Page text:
Table of Contents

International Handbook on the Economics of Integration, Volume I

International Handbook on the Economics of Integration, Volume I

General Issues and Regional Groups

Elgar original reference

Edited by Miroslav N. Jovanović

With this Handbook, Miroslav Jovanović has provided readers with both an excellent stand-alone original reference book as well as the first volume in a comprehensive three-volume set. This introduction into a rich and expanding academic and practical world of international economic integration also provides a theoretical and analytical framework to the reader, presenting select analytical studies and encouraging further research.

Chapter 20: Economic Integration in Sub-Saharan Africa

Lisa Borgatti

Subjects: economics and finance, international economics, regional economics, urban and regional studies, regional economics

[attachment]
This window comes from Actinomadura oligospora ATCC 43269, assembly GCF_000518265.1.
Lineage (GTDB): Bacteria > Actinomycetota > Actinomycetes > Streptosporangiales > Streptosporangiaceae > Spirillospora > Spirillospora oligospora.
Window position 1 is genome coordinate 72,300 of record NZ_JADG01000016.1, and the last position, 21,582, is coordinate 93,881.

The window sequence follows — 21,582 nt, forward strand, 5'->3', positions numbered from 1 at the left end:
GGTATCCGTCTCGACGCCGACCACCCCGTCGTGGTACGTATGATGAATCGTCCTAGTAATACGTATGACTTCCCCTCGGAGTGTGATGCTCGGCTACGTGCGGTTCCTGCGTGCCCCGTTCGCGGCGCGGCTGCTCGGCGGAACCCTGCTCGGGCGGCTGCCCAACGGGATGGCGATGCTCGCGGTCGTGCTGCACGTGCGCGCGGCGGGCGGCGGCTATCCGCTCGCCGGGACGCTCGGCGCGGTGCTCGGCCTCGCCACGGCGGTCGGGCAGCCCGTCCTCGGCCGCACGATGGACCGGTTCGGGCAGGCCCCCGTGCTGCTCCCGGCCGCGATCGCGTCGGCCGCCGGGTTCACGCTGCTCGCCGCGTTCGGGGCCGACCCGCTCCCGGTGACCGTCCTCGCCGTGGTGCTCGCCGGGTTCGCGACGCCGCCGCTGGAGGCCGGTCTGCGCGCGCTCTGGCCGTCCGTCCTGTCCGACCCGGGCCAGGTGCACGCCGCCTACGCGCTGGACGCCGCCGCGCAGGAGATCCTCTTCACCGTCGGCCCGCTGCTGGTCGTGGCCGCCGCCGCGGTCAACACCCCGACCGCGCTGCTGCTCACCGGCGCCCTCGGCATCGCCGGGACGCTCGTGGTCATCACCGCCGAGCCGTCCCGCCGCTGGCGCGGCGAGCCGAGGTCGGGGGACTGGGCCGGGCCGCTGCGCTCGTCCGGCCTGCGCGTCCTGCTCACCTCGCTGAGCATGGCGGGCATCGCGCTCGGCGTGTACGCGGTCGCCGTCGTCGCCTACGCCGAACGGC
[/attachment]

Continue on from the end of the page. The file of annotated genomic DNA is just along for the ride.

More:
Lisa Borgatti* 1 INTRODUCTION Contemporary regionalism in the South is very different from the regionalist attempts in the 1960s, which were predominantly of political inspiration. The current African regionalism is grandiose in its scope as it attempts to create a common economic space among participating countries. Free trade areas are to be merged into a common African customs union, leading by 2028 to a single African currency issued by an African central bank. The number of South–South agreements has increased dramatically in the last decade. Between 1990 and 2003, 70 new South–South trade agreements were signed, 30 of which were between neighbouring African countries (Yang and Gupta, 2005). This follows the natural trading partners’ argument, that is, neighbouring countries tend to trade more, as most South–South agreements are implemented between neighbours that are rather far away from the main world markets. The low level of intra-Sub-Saharan Africa trade is often referred to as one of the most important reasons – together with political and economic considerations – that underlie the growing number of regional trade agreements within Africa. Countries of similar income per capita should trade more intensely with one another (Linder hypothesis) in similar but differentiated goods. The limited intra-regional trade and marginalisation in world markets leaves a high unexploited potential, which policy makers attempt to grab through increased regionalism, resulting in overlapping memberships (see Figure 20.1). Each African country, on average, belongs to four regional trade arrangements. Increased regionalism is not exclusive to Africa. Regional trade agreements...

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